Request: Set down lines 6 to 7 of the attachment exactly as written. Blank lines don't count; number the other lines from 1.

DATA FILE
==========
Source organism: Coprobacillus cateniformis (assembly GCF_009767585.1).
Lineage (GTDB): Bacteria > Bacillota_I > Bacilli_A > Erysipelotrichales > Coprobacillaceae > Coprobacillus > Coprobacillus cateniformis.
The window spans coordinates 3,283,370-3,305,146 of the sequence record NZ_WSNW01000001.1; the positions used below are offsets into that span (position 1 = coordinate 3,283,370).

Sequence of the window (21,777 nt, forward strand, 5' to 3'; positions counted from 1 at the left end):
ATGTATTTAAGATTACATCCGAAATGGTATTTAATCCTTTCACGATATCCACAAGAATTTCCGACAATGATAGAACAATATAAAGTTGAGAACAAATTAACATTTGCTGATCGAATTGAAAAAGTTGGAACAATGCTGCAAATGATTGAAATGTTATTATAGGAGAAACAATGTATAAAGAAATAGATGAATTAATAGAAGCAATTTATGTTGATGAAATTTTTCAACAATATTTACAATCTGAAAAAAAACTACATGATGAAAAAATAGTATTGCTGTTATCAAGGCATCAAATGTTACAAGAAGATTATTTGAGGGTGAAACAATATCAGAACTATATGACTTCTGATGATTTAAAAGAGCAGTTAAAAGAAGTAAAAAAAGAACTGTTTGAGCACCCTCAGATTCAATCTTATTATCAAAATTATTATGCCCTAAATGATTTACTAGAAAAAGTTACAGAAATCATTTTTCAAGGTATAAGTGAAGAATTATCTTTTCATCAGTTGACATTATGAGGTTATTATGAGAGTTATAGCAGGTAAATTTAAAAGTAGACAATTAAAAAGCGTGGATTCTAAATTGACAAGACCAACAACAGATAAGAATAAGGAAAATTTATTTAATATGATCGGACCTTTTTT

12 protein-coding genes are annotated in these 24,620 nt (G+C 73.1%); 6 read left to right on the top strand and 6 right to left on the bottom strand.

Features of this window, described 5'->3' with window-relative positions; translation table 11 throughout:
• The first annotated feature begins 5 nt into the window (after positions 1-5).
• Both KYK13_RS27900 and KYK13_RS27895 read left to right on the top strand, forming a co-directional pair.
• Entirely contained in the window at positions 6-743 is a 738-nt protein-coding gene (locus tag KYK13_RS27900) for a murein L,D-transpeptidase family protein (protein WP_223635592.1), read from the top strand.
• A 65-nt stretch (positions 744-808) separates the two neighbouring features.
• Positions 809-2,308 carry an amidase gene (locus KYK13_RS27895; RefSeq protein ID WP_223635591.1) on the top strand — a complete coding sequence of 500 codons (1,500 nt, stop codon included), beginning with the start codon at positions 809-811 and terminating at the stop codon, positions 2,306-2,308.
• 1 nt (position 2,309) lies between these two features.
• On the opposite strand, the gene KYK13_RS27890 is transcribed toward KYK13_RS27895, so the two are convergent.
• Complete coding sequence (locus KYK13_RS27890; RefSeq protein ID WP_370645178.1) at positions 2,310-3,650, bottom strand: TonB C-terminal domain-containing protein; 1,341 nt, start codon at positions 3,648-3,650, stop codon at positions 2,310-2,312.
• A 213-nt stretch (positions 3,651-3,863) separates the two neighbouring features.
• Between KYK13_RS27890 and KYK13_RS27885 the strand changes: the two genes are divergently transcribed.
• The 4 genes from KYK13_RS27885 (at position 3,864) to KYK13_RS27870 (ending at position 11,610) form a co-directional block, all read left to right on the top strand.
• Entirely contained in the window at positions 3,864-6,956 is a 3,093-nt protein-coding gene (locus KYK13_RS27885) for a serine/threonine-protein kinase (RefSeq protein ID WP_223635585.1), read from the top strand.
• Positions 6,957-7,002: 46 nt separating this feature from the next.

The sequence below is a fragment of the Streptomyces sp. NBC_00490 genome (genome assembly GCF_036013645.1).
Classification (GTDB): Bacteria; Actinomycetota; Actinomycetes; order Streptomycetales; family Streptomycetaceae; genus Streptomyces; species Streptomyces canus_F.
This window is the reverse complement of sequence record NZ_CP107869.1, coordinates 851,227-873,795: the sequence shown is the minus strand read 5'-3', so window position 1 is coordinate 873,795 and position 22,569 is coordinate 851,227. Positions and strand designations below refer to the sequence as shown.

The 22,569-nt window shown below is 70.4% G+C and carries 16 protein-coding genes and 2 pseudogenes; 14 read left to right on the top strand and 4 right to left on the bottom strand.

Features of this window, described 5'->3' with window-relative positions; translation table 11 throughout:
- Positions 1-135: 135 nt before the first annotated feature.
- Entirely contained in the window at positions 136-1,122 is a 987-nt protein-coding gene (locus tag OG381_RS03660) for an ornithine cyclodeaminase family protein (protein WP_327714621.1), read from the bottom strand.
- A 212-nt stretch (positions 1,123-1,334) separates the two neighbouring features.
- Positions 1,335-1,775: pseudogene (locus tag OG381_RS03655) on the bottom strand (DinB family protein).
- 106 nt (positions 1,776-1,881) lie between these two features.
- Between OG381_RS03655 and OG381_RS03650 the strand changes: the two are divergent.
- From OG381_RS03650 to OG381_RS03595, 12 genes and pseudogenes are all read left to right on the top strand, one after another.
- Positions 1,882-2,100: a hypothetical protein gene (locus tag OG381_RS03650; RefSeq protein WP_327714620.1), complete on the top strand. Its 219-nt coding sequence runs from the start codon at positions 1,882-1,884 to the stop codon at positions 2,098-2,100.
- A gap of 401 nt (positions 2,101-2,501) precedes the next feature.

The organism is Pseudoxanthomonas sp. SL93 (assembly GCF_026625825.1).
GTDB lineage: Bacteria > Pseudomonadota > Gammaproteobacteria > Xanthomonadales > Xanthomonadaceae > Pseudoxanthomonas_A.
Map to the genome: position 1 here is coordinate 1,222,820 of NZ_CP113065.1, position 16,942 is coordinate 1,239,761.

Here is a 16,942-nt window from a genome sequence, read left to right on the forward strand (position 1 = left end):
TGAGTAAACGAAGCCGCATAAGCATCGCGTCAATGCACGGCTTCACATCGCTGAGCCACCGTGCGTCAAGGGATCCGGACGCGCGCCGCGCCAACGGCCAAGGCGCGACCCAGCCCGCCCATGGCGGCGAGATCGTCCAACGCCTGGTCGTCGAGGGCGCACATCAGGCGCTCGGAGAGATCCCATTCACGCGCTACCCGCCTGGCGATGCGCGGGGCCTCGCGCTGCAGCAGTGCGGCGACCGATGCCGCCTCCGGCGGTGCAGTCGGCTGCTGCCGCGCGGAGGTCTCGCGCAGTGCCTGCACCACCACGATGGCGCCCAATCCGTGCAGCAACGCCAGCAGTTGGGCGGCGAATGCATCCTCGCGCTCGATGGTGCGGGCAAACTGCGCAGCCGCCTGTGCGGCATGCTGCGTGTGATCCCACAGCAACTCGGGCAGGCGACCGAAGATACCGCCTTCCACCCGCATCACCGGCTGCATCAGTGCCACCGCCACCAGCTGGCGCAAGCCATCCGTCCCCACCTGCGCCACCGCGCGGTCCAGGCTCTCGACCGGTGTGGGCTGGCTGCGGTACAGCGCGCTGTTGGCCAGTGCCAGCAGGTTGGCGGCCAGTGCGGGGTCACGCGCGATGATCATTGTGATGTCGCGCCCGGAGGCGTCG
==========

12 protein-coding genes are annotated in these 24,620 nt (G+C 73.1%); 6 read left to right on the top strand and 6 right to left on the bottom strand.

Features of this window, described 5'->3' with window-relative positions; translation table 11 throughout: